When we think about creating great spaces at home would we ever think of the workplace as a starting point for planning or inspiration?

 

There is a whole industry out there devoted to creating fantastic working environments that support people to be the best they can be. Spaces with different settings that inspire and motivate, are efficient, support functions and activities, encourage social interaction...

 

So why not apply that thinking to a home setting? And what if we use this creative thinking and planning for our children’s bedrooms?

 

There is a tendency to go straight to product selection. It saves time, is easy, there are lots of ranges out there to get excited about. But what if we gave it a bit more thought? What if we really considered the relationship between our children’s behaviour and the environment they’re spending time in?

 

At HUDEL LIVING we try to help our customers get the best from their investment. With specialism in workplace consulting our design studio can help guide customers who want their spaces truly personalised.

 

Here are some tips that may help in your planning before pressing the ‘buy it now’ button.

 

1. Prepare a list of ‘issues’

 

Get them all down. It might be helpful to split into categories, for example:

Product/furniture issues - outgrown, outdated or broken.

People issues - growing up, another occupant, changing interests.

Design issues - poor layout, outdated themes, lack of storage.

 

2. Prioritise the activities the space needs to support

 

A space for sleep (obviously), storage, learning, relaxation, personal interests, socialising etc. Work through each of these to understand priorities and where comprises could be made.

 

3. Let personality shine through

 

 

We often go straight to a theme or specific interest when we think personalisation. Or it’s seen as part of the finishing touches. But what if we applied some of the workplace thinking and looked at our children’s behaviour types from the very start?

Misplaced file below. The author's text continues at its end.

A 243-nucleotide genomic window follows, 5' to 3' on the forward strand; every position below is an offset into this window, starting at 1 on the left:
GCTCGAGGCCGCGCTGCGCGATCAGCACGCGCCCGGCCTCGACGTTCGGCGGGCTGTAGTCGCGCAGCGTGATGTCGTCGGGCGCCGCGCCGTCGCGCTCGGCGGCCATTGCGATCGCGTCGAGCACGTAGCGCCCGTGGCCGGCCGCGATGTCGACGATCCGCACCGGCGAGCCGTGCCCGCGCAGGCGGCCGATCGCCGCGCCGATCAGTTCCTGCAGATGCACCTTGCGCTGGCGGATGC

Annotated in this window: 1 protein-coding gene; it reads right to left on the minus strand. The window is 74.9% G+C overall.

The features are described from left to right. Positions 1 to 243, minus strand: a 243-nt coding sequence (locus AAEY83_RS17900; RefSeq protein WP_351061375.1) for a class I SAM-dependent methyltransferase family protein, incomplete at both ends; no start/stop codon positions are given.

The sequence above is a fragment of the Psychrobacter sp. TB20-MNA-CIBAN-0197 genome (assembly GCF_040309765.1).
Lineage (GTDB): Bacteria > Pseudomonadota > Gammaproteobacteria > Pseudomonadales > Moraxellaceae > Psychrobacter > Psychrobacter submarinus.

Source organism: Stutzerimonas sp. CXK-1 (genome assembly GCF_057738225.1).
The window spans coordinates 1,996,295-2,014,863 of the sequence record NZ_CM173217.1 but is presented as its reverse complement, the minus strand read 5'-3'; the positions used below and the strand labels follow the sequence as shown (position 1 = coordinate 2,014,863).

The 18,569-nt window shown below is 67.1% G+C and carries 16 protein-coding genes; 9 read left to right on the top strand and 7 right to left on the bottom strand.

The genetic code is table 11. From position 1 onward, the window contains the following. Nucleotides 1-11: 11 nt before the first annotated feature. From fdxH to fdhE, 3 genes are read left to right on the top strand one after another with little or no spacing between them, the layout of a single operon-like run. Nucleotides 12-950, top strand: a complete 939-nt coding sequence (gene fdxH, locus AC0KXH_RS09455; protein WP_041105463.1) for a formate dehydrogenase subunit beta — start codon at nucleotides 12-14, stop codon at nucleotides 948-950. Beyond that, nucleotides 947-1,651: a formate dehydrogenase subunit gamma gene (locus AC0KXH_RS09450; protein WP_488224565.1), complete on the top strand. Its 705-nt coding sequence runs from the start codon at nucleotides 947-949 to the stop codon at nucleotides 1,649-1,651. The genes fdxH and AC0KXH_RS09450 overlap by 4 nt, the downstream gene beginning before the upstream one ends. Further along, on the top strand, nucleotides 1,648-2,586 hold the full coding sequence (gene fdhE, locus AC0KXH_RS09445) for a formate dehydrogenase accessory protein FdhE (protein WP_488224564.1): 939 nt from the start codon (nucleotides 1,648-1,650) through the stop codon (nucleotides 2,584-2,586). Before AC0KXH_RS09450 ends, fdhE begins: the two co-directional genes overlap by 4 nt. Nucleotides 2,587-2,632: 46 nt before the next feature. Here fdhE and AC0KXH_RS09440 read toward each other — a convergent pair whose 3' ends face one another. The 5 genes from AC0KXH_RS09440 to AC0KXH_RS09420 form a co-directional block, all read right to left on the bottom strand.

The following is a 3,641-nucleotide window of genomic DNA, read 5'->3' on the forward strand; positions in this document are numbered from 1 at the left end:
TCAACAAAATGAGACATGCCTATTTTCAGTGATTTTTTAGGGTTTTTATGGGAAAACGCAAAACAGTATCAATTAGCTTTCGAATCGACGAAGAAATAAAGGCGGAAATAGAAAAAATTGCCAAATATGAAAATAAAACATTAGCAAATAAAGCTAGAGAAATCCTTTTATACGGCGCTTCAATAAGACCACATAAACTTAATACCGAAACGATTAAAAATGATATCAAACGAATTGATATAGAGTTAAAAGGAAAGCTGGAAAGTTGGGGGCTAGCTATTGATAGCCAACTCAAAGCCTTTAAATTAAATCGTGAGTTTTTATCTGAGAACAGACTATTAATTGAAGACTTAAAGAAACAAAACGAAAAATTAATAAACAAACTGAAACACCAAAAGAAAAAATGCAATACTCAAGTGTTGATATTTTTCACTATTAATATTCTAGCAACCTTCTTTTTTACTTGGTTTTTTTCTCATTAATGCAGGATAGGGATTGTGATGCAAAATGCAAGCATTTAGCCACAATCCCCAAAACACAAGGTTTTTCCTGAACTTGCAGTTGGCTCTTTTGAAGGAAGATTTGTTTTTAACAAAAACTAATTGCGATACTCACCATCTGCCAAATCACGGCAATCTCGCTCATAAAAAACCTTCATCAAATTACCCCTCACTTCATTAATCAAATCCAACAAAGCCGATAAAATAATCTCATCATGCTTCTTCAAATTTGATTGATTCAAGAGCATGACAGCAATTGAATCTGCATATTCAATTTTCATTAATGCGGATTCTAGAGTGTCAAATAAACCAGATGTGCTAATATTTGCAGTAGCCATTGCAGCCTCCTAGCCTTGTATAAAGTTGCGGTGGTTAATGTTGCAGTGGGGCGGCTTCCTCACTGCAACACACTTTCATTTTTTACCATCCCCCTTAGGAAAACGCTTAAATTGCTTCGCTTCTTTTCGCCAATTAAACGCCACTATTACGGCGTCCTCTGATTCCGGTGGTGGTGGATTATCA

Introvert or extroverted? Feeling or thinking? Fiery red, cool blue, sunshine yellow or earth green?

 

Creating an environment which supports a child’s behaviour preference can be really impactful.

 

4. What flexibility is needed?

 

Are you looking to the future? Does the layout need to be flexible to allow for different activities. Does the product need to be able to grow with your child? Do you want your child to be able to customise the space and products to suit their needs and interests?

 

Flexibility can often be overlooked either because standard products do not allow or custom products are expensive. But if you can build this into the initial thinking there may be a way of customising layouts and products which support future changes.

 

5. Don’t forget the accessories.

 

 

 

Technology, equipment and materials. Personal items. Soft furnishings. Decoration. Pictures and posters.

List them at the start so they can be planned into layouts and product selection.

 

If you’ve got a project you need a hand with then please get in touch.